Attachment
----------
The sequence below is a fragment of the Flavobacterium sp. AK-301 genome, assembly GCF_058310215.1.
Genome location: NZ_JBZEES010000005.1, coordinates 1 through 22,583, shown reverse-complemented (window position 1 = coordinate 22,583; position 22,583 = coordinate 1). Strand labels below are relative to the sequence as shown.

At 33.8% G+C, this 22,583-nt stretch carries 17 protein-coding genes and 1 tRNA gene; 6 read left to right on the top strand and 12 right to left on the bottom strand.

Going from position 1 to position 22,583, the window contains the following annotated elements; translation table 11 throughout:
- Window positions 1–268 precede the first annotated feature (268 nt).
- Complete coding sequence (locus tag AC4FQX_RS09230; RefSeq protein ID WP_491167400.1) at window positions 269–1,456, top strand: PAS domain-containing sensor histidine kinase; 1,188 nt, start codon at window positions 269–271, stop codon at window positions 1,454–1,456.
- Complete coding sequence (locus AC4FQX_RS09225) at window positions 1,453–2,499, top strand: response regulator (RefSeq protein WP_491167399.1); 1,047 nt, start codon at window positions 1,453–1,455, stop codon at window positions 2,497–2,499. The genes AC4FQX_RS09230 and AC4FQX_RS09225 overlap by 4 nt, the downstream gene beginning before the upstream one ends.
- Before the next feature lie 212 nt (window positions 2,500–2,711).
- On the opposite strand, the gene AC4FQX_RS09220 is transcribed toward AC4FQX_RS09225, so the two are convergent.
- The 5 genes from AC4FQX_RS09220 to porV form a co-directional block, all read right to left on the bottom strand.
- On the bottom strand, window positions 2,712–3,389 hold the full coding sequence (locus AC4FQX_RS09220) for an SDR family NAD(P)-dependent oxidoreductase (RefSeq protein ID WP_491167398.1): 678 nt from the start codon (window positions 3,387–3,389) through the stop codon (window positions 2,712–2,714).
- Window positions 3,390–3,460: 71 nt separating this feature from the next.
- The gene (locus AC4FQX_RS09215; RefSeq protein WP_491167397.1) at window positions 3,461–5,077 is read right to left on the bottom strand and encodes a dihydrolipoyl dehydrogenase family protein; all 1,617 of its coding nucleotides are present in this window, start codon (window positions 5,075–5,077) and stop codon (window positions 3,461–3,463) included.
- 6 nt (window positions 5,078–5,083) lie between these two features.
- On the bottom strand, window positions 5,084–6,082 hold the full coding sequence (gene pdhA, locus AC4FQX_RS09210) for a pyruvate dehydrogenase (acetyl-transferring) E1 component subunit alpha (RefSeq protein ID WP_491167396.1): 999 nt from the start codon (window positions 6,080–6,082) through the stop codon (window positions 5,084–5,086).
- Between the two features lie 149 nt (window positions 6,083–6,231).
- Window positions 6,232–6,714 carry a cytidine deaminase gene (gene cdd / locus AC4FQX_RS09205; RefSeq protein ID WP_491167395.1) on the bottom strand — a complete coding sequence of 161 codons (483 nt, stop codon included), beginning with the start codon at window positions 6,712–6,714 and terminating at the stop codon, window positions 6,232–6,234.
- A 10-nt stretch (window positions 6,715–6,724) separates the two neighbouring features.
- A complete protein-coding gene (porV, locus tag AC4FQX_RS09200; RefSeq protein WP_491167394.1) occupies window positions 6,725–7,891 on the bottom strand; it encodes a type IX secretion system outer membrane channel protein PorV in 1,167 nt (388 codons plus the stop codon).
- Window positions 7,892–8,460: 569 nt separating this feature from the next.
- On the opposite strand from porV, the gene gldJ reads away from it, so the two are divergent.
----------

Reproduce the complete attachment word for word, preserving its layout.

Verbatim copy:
The sequence below is a fragment of the Flavobacterium sp. AK-301 genome, assembly GCF_058310215.1.
Genome location: NZ_JBZEES010000005.1, coordinates 1 through 22,583, shown reverse-complemented (window position 1 = coordinate 22,583; position 22,583 = coordinate 1). Strand labels below are relative to the sequence as shown.

At 33.8% G+C, this 22,583-nt stretch carries 17 protein-coding genes and 1 tRNA gene; 6 read left to right on the top strand and 12 right to left on the bottom strand.

Going from position 1 to position 22,583, the window contains the following annotated elements; translation table 11 throughout:
- Window positions 1–268 precede the first annotated feature (268 nt).
- Complete coding sequence (locus tag AC4FQX_RS09230; RefSeq protein ID WP_491167400.1) at window positions 269–1,456, top strand: PAS domain-containing sensor histidine kinase; 1,188 nt, start codon at window positions 269–271, stop codon at window positions 1,454–1,456.
- Complete coding sequence (locus AC4FQX_RS09225) at window positions 1,453–2,499, top strand: response regulator (RefSeq protein WP_491167399.1); 1,047 nt, start codon at window positions 1,453–1,455, stop codon at window positions 2,497–2,499. The genes AC4FQX_RS09230 and AC4FQX_RS09225 overlap by 4 nt, the downstream gene beginning before the upstream one ends.
- Before the next feature lie 212 nt (window positions 2,500–2,711).
- On the opposite strand, the gene AC4FQX_RS09220 is transcribed toward AC4FQX_RS09225, so the two are convergent.
- The 5 genes from AC4FQX_RS09220 to porV form a co-directional block, all read right to left on the bottom strand.
- On the bottom strand, window positions 2,712–3,389 hold the full coding sequence (locus AC4FQX_RS09220) for an SDR family NAD(P)-dependent oxidoreductase (RefSeq protein ID WP_491167398.1): 678 nt from the start codon (window positions 3,387–3,389) through the stop codon (window positions 2,712–2,714).
- Window positions 3,390–3,460: 71 nt separating this feature from the next.
- The gene (locus AC4FQX_RS09215; RefSeq protein WP_491167397.1) at window positions 3,461–5,077 is read right to left on the bottom strand and encodes a dihydrolipoyl dehydrogenase family protein; all 1,617 of its coding nucleotides are present in this window, start codon (window positions 5,075–5,077) and stop codon (window positions 3,461–3,463) included.
- 6 nt (window positions 5,078–5,083) lie between these two features.
- On the bottom strand, window positions 5,084–6,082 hold the full coding sequence (gene pdhA, locus AC4FQX_RS09210) for a pyruvate dehydrogenase (acetyl-transferring) E1 component subunit alpha (RefSeq protein ID WP_491167396.1): 999 nt from the start codon (window positions 6,080–6,082) through the stop codon (window positions 5,084–5,086).
- Between the two features lie 149 nt (window positions 6,083–6,231).
- Window positions 6,232–6,714 carry a cytidine deaminase gene (gene cdd / locus AC4FQX_RS09205; RefSeq protein ID WP_491167395.1) on the bottom strand — a complete coding sequence of 161 codons (483 nt, stop codon included), beginning with the start codon at window positions 6,712–6,714 and terminating at the stop codon, window positions 6,232–6,234.
- A 10-nt stretch (window positions 6,715–6,724) separates the two neighbouring features.
- A complete protein-coding gene (porV, locus tag AC4FQX_RS09200; RefSeq protein WP_491167394.1) occupies window positions 6,725–7,891 on the bottom strand; it encodes a type IX secretion system outer membrane channel protein PorV in 1,167 nt (388 codons plus the stop codon).
- Window positions 7,892–8,460: 569 nt separating this feature from the next.
- On the opposite strand from porV, the gene gldJ reads away from it, so the two are divergent.